As part of his effort to bring change to the ways the national security establishment does business, the Obama Administration has embarked on a risky strategy of reducing Department of Defense (DoD) and intelligence community (IC) reliance on contractors by insourcing their work. This will mean increasing the size of the government workforce. On April 6, the Secretary of Defense announced that DoD would reduce the number of support service contractors from the current 39 percent of the workforce to the pre-2001 level of 26 percent and replace them with full-time government employees. According to the Secretary, this will mean hiring up to 30,000 new civil servants in place of contractors over the next five years. In July, the Director of National Intelligence, Admiral Blair, announced that the intelligence community also would, in his words “convert substantial numbers of billets from previous systems engineering and technical assistance contractors to governmental employees.” By taking these steps Secretary Gates and Admiral Blair hope to ensure that they can better manage their respective organizations, improve the weapons acquisition process and be a smarter customer for what private sector services it does buy.
Although the goals insourcing may be laudable there are growing concerns in both the private and public sectors about the feasibility of this effort. Because private contractors can be employed more flexibly than government employees to meet changing demands, the end result of replacing one by the other will be an increase in overall costs. It is not clear that government employees make better decisions than private contractors. Were there not a lot of fumbled decisions and misguided acquisition programs in the “good old days” when the support service contractor levels were lower? Anyone remember the Sergeant York air defense system that couldn’t tell a helicopter from a ceiling fan? To meet their targets, both DoD and the IC are hiring thousands private contractors already working for the government and putting them right back in the same offices they were supporting. If they were not doing a good job before, what difference will it make who signs their paychecks?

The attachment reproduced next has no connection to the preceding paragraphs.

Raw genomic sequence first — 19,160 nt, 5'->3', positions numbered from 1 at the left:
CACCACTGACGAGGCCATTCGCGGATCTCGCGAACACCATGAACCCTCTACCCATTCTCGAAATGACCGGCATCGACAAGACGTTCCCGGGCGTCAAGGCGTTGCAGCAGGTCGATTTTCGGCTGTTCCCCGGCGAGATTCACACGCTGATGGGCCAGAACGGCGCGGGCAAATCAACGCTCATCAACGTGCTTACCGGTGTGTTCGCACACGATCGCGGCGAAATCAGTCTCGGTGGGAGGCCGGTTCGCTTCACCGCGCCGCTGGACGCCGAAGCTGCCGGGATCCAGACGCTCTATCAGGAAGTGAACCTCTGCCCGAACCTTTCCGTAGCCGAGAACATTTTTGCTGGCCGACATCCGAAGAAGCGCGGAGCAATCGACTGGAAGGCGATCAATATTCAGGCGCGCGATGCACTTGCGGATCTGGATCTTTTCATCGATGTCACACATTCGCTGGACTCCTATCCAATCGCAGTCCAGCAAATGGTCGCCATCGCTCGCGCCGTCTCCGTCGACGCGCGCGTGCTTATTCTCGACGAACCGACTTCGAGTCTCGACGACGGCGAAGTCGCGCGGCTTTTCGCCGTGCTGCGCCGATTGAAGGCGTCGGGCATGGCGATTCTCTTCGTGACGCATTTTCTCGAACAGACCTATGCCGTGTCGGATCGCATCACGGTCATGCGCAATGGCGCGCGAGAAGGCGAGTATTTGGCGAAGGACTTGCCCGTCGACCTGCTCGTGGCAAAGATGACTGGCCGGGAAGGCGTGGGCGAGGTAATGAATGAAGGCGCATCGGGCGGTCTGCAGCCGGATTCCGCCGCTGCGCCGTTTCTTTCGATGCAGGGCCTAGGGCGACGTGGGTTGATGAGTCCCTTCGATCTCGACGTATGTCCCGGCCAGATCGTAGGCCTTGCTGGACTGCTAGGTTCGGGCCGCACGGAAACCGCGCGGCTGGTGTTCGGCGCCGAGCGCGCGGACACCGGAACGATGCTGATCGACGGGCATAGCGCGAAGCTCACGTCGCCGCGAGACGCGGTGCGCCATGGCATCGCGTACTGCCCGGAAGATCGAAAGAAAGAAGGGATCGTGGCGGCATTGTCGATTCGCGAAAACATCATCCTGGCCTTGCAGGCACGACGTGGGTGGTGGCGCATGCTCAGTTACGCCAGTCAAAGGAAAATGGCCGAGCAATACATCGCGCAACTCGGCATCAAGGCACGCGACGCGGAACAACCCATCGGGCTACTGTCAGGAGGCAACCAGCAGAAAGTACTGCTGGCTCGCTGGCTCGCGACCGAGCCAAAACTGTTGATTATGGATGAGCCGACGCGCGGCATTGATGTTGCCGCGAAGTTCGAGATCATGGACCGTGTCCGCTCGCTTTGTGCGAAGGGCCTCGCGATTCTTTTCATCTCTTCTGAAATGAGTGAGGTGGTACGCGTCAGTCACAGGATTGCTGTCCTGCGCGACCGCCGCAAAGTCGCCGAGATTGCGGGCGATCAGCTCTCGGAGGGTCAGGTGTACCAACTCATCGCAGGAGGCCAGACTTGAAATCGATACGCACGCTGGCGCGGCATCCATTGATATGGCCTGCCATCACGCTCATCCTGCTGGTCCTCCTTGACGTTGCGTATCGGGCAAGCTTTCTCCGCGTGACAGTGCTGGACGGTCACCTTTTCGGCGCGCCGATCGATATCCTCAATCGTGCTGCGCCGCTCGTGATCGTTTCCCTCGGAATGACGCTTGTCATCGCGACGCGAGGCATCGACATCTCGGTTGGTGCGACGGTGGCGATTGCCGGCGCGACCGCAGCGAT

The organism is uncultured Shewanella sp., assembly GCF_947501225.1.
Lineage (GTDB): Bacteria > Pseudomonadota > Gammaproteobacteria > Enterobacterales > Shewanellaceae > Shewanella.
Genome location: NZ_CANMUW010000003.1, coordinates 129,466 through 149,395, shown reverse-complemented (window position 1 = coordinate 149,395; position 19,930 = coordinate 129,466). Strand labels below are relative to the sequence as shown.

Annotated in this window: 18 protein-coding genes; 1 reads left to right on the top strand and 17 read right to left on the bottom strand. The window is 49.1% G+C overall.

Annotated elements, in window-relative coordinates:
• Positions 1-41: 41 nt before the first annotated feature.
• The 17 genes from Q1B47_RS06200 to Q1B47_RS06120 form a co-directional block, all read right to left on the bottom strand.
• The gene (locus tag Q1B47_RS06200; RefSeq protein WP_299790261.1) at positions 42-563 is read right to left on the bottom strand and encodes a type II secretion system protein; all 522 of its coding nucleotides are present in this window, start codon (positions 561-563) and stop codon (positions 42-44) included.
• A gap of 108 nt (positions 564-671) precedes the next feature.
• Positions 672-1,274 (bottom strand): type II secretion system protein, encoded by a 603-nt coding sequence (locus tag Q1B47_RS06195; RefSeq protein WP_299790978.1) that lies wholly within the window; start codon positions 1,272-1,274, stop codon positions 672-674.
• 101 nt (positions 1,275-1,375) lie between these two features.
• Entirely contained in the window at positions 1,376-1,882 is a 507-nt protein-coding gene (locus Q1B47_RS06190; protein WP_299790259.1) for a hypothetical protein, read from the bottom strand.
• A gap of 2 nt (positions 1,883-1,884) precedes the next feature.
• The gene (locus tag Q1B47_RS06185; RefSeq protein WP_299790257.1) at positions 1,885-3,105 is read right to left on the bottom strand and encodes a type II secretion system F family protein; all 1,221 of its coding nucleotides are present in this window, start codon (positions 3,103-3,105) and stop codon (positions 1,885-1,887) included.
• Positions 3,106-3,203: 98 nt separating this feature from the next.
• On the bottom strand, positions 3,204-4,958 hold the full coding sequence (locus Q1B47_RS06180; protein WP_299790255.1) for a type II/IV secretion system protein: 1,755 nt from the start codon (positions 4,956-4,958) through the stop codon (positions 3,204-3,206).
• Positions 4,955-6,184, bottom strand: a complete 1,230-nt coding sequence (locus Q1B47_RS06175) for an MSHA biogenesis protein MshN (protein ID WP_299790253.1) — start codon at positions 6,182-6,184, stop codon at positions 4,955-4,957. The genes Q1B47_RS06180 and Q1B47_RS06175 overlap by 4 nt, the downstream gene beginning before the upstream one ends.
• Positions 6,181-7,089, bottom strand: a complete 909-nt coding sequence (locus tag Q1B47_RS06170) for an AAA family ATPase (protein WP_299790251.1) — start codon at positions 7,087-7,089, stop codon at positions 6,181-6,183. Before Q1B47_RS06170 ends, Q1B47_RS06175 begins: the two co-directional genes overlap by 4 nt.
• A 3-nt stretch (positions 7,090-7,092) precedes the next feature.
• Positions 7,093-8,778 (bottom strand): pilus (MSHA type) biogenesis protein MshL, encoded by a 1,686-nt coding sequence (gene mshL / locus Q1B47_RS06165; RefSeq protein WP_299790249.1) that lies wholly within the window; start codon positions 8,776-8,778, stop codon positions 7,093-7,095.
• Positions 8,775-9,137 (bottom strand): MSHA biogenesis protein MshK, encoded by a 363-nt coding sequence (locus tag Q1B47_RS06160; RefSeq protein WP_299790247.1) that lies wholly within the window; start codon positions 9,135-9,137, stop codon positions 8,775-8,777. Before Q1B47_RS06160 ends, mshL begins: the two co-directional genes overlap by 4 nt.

Also, by significantly reducing its reliance on the private sector, DoD and the IC are limiting their ability to access the extremely talented pool of private contractors that have been created over the years and cannot be instantly transferred to government service. Many of the best and brightest in the private sector already had a career in government and are generally reluctant to return. I am hearing reports from many places that while the government is able to hire lots of political science majors they are not getting the people with technical, engineering or field experience. Moreover, the decision to cut the private sector workforce comes at a time when a large percentage of the government cadre is expected to retire. This means that DoD and the IC will be even more challenged to find competent help, whatever color of badge they wear.
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